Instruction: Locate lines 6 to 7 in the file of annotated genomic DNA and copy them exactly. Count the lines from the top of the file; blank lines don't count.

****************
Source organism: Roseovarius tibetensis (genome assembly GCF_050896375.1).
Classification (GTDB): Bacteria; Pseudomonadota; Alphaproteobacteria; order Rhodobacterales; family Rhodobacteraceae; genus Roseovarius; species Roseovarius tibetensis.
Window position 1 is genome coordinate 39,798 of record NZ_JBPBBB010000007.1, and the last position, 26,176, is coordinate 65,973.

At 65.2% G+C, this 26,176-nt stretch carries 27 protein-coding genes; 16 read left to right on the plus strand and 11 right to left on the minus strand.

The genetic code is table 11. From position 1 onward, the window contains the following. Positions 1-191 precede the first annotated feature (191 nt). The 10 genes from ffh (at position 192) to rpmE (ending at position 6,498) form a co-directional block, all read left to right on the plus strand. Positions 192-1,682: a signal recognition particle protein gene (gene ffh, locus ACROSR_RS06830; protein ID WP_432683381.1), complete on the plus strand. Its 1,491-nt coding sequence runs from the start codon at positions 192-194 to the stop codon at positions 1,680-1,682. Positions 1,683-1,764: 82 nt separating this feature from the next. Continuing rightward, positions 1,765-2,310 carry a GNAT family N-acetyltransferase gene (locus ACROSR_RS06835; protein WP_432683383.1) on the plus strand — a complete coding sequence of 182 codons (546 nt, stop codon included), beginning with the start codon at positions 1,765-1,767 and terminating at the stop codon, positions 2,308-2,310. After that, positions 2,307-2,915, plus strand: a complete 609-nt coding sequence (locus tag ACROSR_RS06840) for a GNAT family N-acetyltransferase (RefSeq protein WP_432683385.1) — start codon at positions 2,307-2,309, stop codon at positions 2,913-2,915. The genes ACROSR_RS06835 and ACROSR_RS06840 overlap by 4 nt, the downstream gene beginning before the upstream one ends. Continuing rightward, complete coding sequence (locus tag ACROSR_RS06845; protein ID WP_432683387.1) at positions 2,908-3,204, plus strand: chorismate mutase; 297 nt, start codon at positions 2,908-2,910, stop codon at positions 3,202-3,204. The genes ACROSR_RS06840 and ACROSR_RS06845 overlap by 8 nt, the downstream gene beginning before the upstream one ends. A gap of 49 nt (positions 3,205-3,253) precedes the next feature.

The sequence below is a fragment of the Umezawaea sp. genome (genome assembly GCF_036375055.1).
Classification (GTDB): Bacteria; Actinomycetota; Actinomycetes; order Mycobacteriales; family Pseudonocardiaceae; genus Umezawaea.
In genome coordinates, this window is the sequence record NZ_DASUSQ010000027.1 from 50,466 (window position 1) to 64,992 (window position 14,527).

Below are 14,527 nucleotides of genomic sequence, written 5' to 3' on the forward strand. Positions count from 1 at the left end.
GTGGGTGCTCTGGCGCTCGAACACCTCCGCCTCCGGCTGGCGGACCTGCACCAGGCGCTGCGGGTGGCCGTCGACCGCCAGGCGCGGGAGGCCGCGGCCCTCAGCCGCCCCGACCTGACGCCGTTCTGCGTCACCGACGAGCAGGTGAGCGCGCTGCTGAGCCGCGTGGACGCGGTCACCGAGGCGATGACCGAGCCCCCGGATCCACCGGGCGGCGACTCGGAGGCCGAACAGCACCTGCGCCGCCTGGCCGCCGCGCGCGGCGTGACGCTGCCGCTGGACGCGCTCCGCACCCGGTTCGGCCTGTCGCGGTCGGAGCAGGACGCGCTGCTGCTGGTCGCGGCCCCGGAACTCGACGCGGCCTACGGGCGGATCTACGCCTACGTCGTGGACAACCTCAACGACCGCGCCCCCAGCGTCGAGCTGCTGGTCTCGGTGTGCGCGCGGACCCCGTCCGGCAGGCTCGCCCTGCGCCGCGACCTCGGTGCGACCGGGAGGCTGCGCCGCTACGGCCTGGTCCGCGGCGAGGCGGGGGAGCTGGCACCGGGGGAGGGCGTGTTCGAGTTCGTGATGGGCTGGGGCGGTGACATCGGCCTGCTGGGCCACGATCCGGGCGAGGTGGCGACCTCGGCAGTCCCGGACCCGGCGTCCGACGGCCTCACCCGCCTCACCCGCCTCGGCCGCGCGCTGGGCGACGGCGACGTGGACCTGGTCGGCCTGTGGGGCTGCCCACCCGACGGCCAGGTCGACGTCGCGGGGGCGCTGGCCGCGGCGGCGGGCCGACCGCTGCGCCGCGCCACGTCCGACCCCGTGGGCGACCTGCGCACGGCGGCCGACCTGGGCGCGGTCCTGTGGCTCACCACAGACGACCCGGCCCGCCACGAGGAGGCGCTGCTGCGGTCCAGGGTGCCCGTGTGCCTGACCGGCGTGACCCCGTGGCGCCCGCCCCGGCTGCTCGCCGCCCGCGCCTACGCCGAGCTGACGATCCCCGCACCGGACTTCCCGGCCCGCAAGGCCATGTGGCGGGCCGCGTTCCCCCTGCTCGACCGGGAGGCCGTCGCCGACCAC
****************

The sequence below is a fragment of the Umezawaea sp. genome (genome assembly GCF_036375055.1).
Classification (GTDB): Bacteria; Actinomycetota; Actinomycetes; order Mycobacteriales; family Pseudonocardiaceae; genus Umezawaea.